It is unanimously agreed that the ‘human element’ is the most pressing concern from a maritime cyber security perspective. What has been altogether more divisive is how to approach this problem constructively. A meeting of prominent representatives from the maritime cyber security community, at the Safety At Sea 2019 maritime cyber security round table, yielded vociferous responses to this question, among various others.
“Relevant training coming down from the management to the staff and crew on board is key,” said Shane Rossbacher, Intelsat’s maritime director. “People need to recognise that a cyber security breach has occurred, and there is a responsibility to come forward and ensure that these issues are known.”
When networks on board vessels are designed to be separate – with ‘air gaps’, in industry terminology – that is in itself regarded by some ship designers as cyber proof. But, ABS Advanced Solutions’ Senior Technical Adviser Cris DeWitt pointed out in his presentation, this is hardly adequate. An innocuous hardware change, such as the connection of a wireless printer to two different networks to produce logs, could expose entire operational technology (OT) networks to an information technology interface. “In this case, there are two access points, one of which, the wired – is known and the wireless – unknown. There are automated exploit tools that are designed to take advantage of that exact thing.”
While attendees were adamant that training must be provided to warn ship crews against these changes, admissions abound that this alone would not be enough. “We need to understand that engineers are inventive people and are going to try and find workarounds to issues they face,” said a prominent cyber-risk insurer. “Rather than saying ‘these are the systems; do this, don’t do this’, we should look at hardening systems: saying, ‘our people are going to do this’.”
In fact, one speaker’s unique take on the position of the crew was that they should be regarded as the vessel’s own “white-hat hackers” – revealing issues that would not otherwise have been considered. This, they said, would, at least in a holistic sense, be an influence for good. “In this industry we are trained in redundancy; we build all of our other systems with redundancy, and cyber security is no different. Think: have I built my company structure, my processes, with redundancy?”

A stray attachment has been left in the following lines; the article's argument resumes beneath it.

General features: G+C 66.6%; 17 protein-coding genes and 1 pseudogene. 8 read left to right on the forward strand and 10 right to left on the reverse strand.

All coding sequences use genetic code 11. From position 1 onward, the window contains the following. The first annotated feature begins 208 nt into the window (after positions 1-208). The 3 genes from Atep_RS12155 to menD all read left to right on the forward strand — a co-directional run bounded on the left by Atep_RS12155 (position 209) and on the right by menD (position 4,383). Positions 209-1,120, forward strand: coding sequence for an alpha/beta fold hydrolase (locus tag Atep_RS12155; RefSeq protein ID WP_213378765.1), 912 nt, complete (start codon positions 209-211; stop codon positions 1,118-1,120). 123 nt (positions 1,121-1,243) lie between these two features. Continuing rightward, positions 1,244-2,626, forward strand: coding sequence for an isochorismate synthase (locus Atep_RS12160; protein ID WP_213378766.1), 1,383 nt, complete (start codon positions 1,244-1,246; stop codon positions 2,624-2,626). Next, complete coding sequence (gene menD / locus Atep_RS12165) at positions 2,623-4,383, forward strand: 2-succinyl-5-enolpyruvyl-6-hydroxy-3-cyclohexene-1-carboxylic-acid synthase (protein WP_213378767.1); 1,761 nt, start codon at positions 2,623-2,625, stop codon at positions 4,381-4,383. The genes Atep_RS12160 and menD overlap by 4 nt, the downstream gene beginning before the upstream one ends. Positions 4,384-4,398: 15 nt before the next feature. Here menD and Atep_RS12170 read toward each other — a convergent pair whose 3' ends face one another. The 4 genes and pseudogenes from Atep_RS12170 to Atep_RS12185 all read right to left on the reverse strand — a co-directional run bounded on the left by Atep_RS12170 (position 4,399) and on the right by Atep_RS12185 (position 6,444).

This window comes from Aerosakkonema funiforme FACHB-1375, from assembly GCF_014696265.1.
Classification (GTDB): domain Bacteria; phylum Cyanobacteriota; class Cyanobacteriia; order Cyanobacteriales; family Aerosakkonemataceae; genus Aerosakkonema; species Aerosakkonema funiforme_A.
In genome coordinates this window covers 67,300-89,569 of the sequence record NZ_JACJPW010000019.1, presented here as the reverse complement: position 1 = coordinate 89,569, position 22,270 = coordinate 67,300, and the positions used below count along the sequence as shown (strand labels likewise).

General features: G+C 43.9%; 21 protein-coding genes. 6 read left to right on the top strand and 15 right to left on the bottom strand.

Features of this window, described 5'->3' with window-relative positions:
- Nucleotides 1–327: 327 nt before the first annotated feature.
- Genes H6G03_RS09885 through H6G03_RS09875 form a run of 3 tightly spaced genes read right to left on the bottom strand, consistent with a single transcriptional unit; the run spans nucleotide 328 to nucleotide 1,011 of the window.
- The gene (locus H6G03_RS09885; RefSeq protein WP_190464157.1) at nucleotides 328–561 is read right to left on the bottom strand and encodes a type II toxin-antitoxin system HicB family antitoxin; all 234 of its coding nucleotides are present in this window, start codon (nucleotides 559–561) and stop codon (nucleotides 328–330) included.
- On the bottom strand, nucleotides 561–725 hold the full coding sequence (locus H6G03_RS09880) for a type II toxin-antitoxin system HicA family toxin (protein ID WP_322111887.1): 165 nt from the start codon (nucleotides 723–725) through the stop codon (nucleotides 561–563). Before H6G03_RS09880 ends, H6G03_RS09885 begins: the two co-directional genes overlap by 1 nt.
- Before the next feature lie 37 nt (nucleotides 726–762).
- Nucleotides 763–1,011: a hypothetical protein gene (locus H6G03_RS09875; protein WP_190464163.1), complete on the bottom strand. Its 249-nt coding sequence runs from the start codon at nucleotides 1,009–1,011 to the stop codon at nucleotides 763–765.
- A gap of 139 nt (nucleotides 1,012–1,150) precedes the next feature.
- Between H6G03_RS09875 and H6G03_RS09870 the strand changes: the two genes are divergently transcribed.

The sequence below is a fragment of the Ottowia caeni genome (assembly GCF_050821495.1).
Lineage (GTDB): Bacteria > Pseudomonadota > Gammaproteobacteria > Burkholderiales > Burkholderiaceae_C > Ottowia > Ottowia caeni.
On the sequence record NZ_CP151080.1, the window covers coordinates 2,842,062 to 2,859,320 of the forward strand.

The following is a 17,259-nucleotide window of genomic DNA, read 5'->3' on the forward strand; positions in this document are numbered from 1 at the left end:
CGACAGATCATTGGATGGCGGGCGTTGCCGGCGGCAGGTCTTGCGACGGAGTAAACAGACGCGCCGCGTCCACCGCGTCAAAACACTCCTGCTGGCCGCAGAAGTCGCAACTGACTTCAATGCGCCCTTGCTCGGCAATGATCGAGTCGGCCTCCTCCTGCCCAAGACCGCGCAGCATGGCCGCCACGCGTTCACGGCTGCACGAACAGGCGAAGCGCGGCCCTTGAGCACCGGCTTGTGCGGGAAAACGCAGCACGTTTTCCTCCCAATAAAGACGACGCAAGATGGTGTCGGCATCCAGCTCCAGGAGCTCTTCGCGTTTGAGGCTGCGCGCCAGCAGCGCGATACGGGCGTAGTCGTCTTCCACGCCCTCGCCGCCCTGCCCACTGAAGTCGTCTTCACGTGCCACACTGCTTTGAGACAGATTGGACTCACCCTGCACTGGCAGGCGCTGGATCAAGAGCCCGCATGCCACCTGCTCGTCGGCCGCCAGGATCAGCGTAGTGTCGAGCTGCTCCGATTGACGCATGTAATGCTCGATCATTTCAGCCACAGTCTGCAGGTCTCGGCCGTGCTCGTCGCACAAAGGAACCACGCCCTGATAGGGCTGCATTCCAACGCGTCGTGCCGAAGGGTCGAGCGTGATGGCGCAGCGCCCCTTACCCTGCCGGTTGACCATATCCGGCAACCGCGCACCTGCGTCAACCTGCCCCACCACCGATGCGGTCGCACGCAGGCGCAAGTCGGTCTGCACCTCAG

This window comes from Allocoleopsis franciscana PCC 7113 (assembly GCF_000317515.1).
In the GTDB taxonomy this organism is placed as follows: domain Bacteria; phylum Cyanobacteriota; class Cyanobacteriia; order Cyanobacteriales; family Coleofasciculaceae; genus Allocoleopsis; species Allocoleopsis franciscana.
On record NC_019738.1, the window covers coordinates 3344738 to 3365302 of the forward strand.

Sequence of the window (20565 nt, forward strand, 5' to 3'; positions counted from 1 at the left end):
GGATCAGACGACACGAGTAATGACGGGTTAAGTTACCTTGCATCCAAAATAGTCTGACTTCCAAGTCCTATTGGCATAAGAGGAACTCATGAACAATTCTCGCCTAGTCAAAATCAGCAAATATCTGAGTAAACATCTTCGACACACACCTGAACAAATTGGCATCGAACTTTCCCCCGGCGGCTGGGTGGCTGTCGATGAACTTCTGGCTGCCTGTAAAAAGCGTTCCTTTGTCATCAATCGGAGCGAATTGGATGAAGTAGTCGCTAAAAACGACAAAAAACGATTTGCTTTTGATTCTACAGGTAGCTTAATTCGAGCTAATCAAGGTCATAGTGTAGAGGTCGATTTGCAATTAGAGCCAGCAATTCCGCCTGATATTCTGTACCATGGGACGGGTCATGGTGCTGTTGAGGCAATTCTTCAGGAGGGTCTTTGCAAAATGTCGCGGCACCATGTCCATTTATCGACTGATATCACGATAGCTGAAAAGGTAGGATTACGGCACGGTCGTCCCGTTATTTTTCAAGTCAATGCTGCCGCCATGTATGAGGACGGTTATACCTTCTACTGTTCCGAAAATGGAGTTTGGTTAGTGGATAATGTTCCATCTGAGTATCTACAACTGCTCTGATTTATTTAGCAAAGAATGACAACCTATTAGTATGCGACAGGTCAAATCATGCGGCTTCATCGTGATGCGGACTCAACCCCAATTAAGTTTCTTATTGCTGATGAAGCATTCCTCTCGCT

A collective onus was shared by players in the shipping industry, to come forward when affected by cyber crime; the suggestion of a universal, anonymised reporting architecture received unanimous agreement. All have a role to play in protecting their fellows, suggested Rossbacher. “One of the lessons we took from the discussion today is that we are all part of the maritime supply chain, and have a key role to play, and a responsibility to ensure the security of our partners, and of our end users.”
Perhaps the most important step of all is to have a comprehensive plan for dealing with the result of an attack – “when”, not “if” it happens, as Lewis Woodcock, head of cyber security compliance at Maersk Line and a veteran of the 2017 NotPetya ransomware attack, knows firsthand. “Treat cyber security as being akin to safety, because for crew, it is,” he said. “Start with the worst-case scenario for a cyber attack. Ensure there are no silos: different teams will be involved, commercial, legal, HR teams.
“Have a plan for keeping communications aligned without access to email or intranet – think about what other channels would have to be used.”
Kevin Jones is an executive dean of Science and Engineering at the University of Plymouth, where the Maritime Cybersecurity Research Group uses its laboratories to test various original equipment manufacturer (OEM)-donated equipment for its cyber resilience. Unlike many industries, asset-heavy maritime presents a unique risk, he said. “This means you have to be concerned not only with information risk, confidentiality – you also have to worry about what happens in the OT world; horror scenarios, ships doing the wrong thing. Studies show that if the UK lost three critical ports, the survival of the nation’s infrastructure is measured in days.
“At the roundtable, what was a really interesting was getting a mix of operational viewpoints between general industry representatives and cyber security specialists. It’s very useful for us, to find out what the state of the world is; we always want to ensure that what we’re doing is of relevance, and that we don’t lose sight of real-world concerns.”
The Safety at Sea team is heartened to see that the maritime industry is moving away from the assumption that equipment is cyber-proof, and crew alone bear the blame when vessels fall prey to hackers. “It is an old problem, and one that touches every corner of the maritime industry, to see crew being scapegoated when things go wrong,” said Safety at Sea editor Tanya Blake. “Historically, the cyber security field has been no exception.
“What’s really encouraging is an emerging will to work with crews, to encourage them, rather than penalise them, for coming forward with their concerns. They are, after all, the front line in this fight, as we have seen highlighted by the US Coast Guard recently, among others – most at risk in the event of an attack.”
“The banking sector began this trial and error period decades ago, and today has the strongest leverage in cyber security,” said one expert prediction. “Brace yourself, because for maritime, the next decade will be trial and error. You will suffer – but you will get stronger.”